Scan the pages of this issue and it’s easy to see that a number of Clark County businesses are making their philanthropic mark by investing time, money and human capital into our great community.
These charitable acts are defined as Corporate Social Responsibility (CSR), which loosely states that businesses investing in the community also invest in their bottom line. For many organizations, CSR initiatives are key public relations tools, but the reality is that the most effective CSR doesn’t focus on image-building as the end goal.
Well-designed CSR evolves from the same processes that dictate other core business decisions – strategic planning. Through this paradigm CSR becomes more than a budgetary constraint or charitable act, and allows companies to develop new opportunities and strengths.
Thus, companies that approach CSR strategically don’t only do good deeds; they generate healthy returns along the way. The economic incentives range from employee recruitment, retention and satisfaction, to positive consumer attitudes and loyalty.
CSR isn’t a new business concept. It is a long-standing tradition that has supported American communities since Carnegie, Rockefeller, Ford, Mellon and Guggenheim started doing good deeds more than 120 years ago. However, what is different is the modern business environment, which has made CSR more complex and indispensable.
According to Michael E. Porter, the Bishop William Lawrence University Professor at the Harvard Business School, corporate success and social welfare are interdependent. Businesses require a healthy, educated workforce, sustainable resources and an effective government. Meanwhile, society needs profitable and competitive businesses to create jobs, wealth, tax revenues and opportunities for philanthropy.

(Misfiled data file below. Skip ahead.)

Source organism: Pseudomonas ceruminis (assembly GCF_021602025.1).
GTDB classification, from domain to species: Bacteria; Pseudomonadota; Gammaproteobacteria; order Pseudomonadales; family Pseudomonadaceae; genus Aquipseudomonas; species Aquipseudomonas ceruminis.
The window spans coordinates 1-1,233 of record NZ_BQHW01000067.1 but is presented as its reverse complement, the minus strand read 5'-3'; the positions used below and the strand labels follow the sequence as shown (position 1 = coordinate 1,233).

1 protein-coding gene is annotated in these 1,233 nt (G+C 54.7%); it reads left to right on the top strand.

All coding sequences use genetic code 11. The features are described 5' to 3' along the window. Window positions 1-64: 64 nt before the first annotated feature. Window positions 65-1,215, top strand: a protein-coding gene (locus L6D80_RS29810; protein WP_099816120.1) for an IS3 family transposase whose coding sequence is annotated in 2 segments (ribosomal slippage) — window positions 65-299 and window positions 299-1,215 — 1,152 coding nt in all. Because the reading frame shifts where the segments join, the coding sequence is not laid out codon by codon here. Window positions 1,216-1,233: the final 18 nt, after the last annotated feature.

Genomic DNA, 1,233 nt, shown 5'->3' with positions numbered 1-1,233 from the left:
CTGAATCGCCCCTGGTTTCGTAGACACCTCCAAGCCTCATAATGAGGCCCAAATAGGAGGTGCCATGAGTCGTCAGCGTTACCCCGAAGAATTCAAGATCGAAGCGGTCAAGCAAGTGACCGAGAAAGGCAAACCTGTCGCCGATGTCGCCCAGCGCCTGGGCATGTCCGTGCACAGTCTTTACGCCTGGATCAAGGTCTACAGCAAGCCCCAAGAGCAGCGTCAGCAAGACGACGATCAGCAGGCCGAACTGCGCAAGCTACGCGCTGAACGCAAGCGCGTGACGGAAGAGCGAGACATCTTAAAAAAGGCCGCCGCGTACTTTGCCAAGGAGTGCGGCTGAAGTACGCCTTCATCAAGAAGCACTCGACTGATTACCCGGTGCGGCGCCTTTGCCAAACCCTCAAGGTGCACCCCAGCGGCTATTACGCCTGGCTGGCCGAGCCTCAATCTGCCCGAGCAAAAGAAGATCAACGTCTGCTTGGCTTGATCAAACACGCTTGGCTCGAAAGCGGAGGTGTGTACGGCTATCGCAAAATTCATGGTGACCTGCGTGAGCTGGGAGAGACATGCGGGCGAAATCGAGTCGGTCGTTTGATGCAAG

Thus, executives and owners must acknowledge CSR as an opportunity to create shared value. By honing in on the interdependence between economic and social development, businesses will inevitably create a favorable image – built in accordance to their organizational goals, values and mission. In this light, corporate social responsibility becomes an impactful strategy, rather than an industry buzzword.
This example highlights the shared value that businesses can create through philanthropy, and subscribing to this CSR philosophy can create competitive advantages. Finding the way to this shared value through strategic planning is sometimes difficult, but finding the right vehicle to intersect charitable initiatives with business operations can be even harder.
There are some resources to help businesses along the way. The Community Foundation for Southwest Washington acts as a navigator for public and private sector organizations in search of the proper tools for their CSR initiatives. Through our charitable solutions, we are able to establish customized scholarships and donor advised funds, promote executive-level charitable involvement, simplify grant making processes and help facilitate strategic CSR programs in general.
By harnessing strategic philanthropic partnerships, Southwest Washington will continue to grow for the betterment of its businesses and residents. That’s an investment that positions our entire community for success, and the Community Foundation is here to help.
Sarah Nevue is the vice president of development for the Community Foundation for Southwest Washington. You can reach her by calling 360.694.2550.